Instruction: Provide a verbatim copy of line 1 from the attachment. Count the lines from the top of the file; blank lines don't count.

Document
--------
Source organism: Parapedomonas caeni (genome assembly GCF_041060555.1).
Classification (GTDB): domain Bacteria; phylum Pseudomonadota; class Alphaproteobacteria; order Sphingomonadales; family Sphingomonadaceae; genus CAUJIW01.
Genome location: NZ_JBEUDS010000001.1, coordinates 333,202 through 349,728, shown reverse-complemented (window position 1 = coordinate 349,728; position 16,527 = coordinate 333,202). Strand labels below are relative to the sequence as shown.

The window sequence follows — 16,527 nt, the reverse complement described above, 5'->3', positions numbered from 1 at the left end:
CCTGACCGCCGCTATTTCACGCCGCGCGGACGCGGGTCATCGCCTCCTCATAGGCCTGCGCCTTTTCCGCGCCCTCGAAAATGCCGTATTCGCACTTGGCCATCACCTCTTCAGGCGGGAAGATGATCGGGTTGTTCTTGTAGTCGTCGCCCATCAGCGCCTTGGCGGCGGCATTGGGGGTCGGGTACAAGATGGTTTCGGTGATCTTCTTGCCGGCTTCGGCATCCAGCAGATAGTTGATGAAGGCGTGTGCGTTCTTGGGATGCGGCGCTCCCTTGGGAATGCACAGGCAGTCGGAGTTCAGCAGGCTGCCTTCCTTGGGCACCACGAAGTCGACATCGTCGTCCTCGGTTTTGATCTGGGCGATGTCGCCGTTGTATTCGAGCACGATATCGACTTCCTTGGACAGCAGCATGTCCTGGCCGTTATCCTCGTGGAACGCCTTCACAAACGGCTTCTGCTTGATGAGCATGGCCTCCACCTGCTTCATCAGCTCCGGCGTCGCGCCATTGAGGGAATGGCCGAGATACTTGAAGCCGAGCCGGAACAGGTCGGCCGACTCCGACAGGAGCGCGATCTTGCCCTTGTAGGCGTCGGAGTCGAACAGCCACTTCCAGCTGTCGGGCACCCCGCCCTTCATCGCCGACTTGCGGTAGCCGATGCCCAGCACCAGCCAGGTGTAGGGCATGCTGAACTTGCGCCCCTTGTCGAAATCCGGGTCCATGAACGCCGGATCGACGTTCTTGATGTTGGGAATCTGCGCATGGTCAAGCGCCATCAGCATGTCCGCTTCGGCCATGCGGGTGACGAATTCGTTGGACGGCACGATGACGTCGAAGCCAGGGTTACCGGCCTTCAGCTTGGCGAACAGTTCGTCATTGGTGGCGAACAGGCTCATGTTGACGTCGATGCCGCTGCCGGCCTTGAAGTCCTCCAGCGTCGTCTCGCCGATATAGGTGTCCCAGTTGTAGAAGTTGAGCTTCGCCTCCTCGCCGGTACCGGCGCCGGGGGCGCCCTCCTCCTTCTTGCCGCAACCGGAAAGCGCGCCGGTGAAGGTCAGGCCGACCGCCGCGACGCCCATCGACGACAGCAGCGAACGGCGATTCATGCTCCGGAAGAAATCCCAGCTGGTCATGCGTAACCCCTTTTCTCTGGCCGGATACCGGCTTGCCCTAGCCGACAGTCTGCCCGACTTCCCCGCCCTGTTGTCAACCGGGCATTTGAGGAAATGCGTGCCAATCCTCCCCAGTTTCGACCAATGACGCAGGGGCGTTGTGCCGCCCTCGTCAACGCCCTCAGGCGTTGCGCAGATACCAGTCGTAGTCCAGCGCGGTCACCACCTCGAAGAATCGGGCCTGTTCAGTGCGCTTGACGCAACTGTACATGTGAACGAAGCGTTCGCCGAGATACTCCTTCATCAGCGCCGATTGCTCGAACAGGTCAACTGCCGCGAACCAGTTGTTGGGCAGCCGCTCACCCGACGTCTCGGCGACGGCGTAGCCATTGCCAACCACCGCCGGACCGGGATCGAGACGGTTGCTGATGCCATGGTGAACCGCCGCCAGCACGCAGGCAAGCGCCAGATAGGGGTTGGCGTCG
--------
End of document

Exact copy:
Source organism: Parapedomonas caeni (genome assembly GCF_041060555.1).